Viewing 8 posts - 1 through 8 (of 8 total)
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  • #12057 Reply

    Chris Guleff
    Participant

    Comparing notes from many friends who played violin when young but never pursued professionally into adulthood, I’ve found that one of the detriments to regular practice is having to listen to oneself play. Playing was once so easy and flowing — high level of confidence. I was able to play symphony-level pieces in the original — Brahm’s 1st – Beethoven’s 3rd. Yes, there were challenges, but making a good sound didn’t seem so difficult then. Now, I sound like Jack Benny!

    How do some of the rest of you handle this problem?

    #12711 Reply

    William Bickerstaff
    Participant

    I just keep going… and going… and going… I know that if I keep it up, I may surpass what I was once able to do. Lets label that …Hope.

    #13709 Reply

    Gayle Thompson
    Participant

    I’m a classically trained cello player but I gave it up after high school. After a few years, I thought – I’ve always wanted to play the violin – I used to fool around with one sometimes, so why not?
    So I purchased a violin and to my amazement, it was the most difficult instrument I’ve ever tried to learn! Even with a head start so to speak, it took me a solid year to get anything resembling music to come out of the violin!
    Don’t give up!

    #13731 Reply

    Dianne Adkins
    Moderator

    Perhaps key here is ‘confidence’. It comes easy in youth. In age, we are given a different set of gifts. Now your ear may be more refined. When you play in a group, you always think you sound better than you probably do, playing alone. And perhaps now you have a higher standard of what you want to be hearing than you did as a younger player.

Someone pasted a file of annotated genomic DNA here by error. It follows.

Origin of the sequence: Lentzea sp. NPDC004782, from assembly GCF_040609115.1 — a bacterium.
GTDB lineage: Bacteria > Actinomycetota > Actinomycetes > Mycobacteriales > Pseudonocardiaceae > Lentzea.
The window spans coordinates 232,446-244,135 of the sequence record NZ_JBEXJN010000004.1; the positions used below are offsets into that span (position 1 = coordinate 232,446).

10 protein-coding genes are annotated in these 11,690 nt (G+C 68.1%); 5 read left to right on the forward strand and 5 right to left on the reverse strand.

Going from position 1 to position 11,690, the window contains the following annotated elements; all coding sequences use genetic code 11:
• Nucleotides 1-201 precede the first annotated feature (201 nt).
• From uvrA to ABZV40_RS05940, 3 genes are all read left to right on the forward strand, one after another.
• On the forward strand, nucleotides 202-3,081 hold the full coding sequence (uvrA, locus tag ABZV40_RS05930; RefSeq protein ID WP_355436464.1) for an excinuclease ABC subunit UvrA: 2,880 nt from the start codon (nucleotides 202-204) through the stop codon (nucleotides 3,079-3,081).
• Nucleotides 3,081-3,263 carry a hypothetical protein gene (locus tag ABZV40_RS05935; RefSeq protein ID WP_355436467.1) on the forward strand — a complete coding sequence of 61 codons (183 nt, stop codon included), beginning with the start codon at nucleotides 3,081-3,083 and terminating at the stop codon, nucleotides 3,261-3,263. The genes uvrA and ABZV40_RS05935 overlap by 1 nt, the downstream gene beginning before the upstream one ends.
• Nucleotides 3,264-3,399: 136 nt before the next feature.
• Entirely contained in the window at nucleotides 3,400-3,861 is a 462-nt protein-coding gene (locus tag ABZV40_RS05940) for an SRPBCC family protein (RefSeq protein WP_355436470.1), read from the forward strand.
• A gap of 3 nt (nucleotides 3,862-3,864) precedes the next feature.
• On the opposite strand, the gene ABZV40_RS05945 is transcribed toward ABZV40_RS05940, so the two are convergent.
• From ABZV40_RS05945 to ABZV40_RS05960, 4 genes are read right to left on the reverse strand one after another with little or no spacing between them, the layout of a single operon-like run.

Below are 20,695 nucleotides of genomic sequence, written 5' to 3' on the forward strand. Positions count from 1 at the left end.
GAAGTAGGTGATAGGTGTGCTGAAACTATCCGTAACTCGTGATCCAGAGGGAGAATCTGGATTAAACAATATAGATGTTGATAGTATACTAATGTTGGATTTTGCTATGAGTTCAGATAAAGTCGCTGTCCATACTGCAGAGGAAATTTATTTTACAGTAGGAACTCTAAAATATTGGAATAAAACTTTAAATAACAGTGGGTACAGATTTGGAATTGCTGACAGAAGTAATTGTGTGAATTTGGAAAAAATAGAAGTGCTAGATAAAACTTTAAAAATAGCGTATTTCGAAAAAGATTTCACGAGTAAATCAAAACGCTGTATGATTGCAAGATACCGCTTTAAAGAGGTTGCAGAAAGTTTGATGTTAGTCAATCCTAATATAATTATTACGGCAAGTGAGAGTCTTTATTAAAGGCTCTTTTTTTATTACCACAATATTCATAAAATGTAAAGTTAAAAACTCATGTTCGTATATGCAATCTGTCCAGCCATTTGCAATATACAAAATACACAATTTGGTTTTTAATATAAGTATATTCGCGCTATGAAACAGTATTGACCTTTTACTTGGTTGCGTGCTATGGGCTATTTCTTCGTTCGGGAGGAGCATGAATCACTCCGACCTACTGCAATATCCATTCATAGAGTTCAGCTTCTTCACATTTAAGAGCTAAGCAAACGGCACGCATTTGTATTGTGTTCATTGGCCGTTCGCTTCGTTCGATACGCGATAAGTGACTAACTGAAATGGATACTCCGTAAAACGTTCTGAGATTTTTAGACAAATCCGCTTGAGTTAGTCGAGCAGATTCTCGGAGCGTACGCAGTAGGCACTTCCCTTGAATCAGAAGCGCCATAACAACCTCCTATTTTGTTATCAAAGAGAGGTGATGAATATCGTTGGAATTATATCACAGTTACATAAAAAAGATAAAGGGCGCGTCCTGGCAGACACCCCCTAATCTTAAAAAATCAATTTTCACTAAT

Whatever the problem, it can be overcome! if you are willing to do the work. Set small, reasonable goals. Look deeper at HOW you’re playing to improve technique and tone. William’s advice was most important of all. Never give up!

    #13777 Reply

    jewel1949
    Participant

    It takes determination and patience. When I began taking lessons as a child my practice place was the attic!!! I had 9 brothers and sisters and we all were learning to play different instruments. After giving up the violin for the french horn a few years later I now have returned to learning to play the violin at the age of 66. The basics were there but not the technique. Dianne you are right, I think as an adult we now have different expectations and time now is a factor. I am happy to say that by getting some lessons, having a routine, and getting involved with others who love to play has made the difference. I can say that I have far surpassed my playing skills and have developed a greater love of music as an adult.

    #14047 Reply

    jewel1949
    Participant

    When playing my violin I find it very difficult to not have a curled up 4th finger. Many fiddlers / violinists are able to extend their 4th finger when playing notes with the other 3 fingers being ready for when it’s the 4th finger turn. What exercises can be done so that the finger does not stay curled up until it is needed to be placed on the string. Thank You.

    #14193 Reply

    Woodsy
    Participant

    I am shy about anyone hearing me play. It is like I become emotionally cluttered when others are around. I have taken care of so many people for so many years it is hard to turn it off when anyone is around. Also,I have a son with severe autism that can be sensitive to sounds so i have to work around that. However, I am determined to get past these issues, and am setting up a time to practice via Skype with my friend, Kelly, who is also picking up her violin again. We will follow the Violin Pro videos for awhile. Once I have got myself sorted out I want to get into the program with a mentor.

    #14449 Reply

    Musicloverk
    Participant

    The videos and information on this site gave me enough confidence that I hadn’t forgotten everything. I went to a music store and tried 3 violins. After 48 years I still was able to bow well enough to tell the difference in sound between them and do basic scales. That encourages me that with practice I could enjoy playing again. I hope to get a violin again soon.

Viewing 8 posts - 1 through 8 (of 8 total)
Reply To: How to get over reticence when returning to play after so many years?
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